Sunday, 5 January 2014
Comic writing: lit lite?
Nicholas Lezard, in his Guardian ‘best paperbacks of 2013’ piece (and Todd McEwen’s The Five Simple Machines from CBe is in there, I’m not going to not mention that): ‘Howard Jacobson has always said that the literary establishment in this country severely undervalues comic writing, and he’s right, but why? Why?’
Because, perhaps, of a lingering high-churchy notion that the proper realm of literature-with-a-capital-L is the big abstracts and if it makes you laugh it cannot (as John McEnroe said) be serious. (There’s something northern and Puritan about this: anyone know any good Scandinavian comedies?) So the writers who consistently make you laugh are placed in an annexe (lit-lite) behind a door labelled ‘comic writers’. Which is daft, because all good writing includes comedy. Beckett is funny; Chekhov is funny; Pinter is hilarious. But still now, if I laugh aloud during a performance of their plays I get the feeling I’m being looked at as the man in a Bateman cartoon.
Sue Townsend once said that at the age of 13 she wanted to write like Dostoievsky; then she grew up, and wrote the Adrian Mole books. Through my own teens I locked into Shakespeare’s tragedies; David Warner’s surly-student Hamlet at the RSC in 1965 was a key moment (though Hamlet is often very funny too: I guess I skipped those passages at the time); now, I’d much rather the comedies. Tragedy for adolescence and comedy for maturity is too simple, but how they differ is this: tragedy is threatened by comedy; comedy lets everything in. Everything. See Roberto Benigni’s Life is Beautiful. Or the reporter John Gale (in Clean Young Englishman, one of my favourite two memoirs from the last century) visiting a concentration camp in 1945: ‘The sun shone, the earth breathed, and against a line of dark pine trees this pale girl in the grey SS uniform carried the remains of what had been human beings and loaded them into trucks for burial. I felt then I could never make love to a German girl. I remember noticing that the trousers of the SS men had stitched creases: a practical device.’ That last sentence is brilliant detail: how, as a man aged 20 and interested in girls and making a good appearance, do you keep the crease in your trousers, and here’s one answer, learned at a concentration camp. And the detail – the snotty handkerchief kept up the sleeve of the sneezing priest, the one thing I remember of the service in which several of my school peer group were taking their first Communion – is comic.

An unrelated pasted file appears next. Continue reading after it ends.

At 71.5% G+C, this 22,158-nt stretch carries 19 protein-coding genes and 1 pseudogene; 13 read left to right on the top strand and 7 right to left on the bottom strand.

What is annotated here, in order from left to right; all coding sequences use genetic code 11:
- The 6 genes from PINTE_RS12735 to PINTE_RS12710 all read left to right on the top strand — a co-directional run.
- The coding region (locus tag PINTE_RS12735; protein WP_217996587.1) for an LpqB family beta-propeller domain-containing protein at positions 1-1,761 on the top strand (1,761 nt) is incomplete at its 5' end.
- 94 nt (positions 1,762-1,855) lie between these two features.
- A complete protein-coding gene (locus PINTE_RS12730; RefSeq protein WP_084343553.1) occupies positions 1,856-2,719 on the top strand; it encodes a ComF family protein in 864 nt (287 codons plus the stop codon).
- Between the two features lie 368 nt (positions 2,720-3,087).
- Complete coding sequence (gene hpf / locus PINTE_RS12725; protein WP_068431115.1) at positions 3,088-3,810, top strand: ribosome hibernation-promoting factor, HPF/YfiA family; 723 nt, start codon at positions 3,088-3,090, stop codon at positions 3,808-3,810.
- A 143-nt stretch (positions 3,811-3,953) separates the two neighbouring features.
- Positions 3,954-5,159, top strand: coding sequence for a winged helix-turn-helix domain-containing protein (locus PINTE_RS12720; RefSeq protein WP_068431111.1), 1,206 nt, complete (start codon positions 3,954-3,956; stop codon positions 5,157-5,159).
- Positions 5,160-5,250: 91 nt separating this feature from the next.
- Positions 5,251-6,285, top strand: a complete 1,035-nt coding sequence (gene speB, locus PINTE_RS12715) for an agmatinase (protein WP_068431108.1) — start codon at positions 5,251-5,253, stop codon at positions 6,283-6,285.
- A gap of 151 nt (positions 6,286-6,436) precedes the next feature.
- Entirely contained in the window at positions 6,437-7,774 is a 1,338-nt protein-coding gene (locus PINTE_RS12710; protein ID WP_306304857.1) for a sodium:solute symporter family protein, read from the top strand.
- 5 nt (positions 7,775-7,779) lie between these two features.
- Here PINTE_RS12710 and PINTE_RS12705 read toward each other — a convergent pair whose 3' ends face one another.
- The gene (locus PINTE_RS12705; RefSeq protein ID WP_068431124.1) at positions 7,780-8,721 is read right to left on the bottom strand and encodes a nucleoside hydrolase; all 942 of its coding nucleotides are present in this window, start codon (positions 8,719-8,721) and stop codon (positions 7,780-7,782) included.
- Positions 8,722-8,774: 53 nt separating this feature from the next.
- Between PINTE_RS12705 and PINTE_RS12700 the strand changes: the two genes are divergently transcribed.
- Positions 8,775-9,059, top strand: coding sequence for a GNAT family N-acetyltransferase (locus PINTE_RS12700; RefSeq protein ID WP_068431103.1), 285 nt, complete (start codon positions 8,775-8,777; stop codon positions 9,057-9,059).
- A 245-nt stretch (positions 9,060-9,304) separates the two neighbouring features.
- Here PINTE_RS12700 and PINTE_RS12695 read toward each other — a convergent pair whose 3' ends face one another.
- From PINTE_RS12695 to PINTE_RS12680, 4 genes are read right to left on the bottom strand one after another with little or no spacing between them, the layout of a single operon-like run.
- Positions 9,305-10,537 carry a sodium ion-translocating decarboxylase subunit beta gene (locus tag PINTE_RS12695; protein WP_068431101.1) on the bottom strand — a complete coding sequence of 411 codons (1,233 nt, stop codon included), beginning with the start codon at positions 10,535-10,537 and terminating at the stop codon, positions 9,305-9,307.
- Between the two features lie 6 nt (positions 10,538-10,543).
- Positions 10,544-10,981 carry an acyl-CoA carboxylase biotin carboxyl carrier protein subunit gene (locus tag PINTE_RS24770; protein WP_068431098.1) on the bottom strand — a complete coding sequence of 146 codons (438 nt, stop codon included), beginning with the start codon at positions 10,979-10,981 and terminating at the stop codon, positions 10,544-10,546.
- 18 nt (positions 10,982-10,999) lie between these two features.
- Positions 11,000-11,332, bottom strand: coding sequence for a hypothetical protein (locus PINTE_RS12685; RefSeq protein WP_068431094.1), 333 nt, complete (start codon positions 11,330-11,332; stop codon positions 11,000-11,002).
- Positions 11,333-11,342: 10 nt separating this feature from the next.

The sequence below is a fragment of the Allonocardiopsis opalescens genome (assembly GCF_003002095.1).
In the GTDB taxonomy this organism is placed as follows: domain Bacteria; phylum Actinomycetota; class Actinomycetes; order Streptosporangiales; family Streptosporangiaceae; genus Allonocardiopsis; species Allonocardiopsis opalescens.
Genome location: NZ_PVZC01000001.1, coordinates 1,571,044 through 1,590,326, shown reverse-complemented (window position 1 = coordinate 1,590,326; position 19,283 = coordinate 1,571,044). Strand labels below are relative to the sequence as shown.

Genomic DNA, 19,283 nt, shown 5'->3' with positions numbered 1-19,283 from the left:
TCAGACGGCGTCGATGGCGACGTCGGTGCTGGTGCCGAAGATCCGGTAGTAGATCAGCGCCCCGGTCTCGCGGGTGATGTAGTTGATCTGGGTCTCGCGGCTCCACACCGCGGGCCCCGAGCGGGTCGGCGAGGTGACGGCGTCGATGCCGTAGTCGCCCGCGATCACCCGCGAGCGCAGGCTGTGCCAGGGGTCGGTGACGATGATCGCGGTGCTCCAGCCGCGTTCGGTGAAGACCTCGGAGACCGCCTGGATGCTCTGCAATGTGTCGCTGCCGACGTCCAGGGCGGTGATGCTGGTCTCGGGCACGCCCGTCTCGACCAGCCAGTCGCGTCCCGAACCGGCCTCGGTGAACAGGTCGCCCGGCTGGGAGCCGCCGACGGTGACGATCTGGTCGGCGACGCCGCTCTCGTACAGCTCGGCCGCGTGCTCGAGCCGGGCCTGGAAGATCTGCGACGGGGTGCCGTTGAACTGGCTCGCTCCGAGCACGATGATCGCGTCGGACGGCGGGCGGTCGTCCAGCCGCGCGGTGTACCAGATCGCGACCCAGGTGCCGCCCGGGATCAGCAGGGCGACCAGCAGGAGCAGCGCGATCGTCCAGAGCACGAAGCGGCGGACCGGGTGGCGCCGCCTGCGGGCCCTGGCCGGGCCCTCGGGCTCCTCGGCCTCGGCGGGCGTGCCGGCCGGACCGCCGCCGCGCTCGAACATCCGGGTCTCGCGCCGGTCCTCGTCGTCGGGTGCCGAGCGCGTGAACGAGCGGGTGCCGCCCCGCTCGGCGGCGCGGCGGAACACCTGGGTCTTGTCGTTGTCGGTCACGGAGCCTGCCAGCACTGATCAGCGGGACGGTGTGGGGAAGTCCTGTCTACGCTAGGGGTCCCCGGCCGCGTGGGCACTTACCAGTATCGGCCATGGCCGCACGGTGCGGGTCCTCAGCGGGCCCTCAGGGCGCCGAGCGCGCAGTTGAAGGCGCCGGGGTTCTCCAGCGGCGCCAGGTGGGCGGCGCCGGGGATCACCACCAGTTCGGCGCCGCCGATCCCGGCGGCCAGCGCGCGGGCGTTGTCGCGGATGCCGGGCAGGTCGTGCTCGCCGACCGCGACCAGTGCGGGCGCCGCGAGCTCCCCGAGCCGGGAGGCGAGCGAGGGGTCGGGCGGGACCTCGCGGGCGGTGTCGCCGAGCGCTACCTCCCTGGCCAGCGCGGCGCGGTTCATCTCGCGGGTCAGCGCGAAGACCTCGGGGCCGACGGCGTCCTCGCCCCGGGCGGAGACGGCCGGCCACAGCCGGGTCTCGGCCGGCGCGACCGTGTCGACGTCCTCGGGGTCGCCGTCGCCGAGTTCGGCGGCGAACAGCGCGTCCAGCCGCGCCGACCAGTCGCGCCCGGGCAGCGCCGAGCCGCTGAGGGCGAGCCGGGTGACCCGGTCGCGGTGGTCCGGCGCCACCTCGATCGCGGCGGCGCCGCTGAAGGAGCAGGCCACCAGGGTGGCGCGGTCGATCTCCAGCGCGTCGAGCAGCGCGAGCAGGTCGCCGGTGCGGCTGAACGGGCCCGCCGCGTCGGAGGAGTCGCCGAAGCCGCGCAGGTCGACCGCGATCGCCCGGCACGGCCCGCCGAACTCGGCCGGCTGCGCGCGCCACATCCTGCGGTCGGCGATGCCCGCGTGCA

Comic writing is not about playing it for laughs – when that happens I feel I’m being manipulated. It’s to do with staying close, not over-pitching, not trying to be literary, and it’s do with a cast of mind that’s inclusive: death and war, yes, but also farts and banana skins, in one single package. Comic writing of any worth = good writing. And vice versa. Standard advice for a man trying to woo a woman is to make her laugh, or smile at the least. Endorphins get going. Same goes for writer wooing reader, if the reader is me. I don’t mean you have to tell me jokes. But sentences shaped with wit and delight, yes.
(The picture above is by Goya. As also the below: ‘Man looking for fleas in his shirt’.)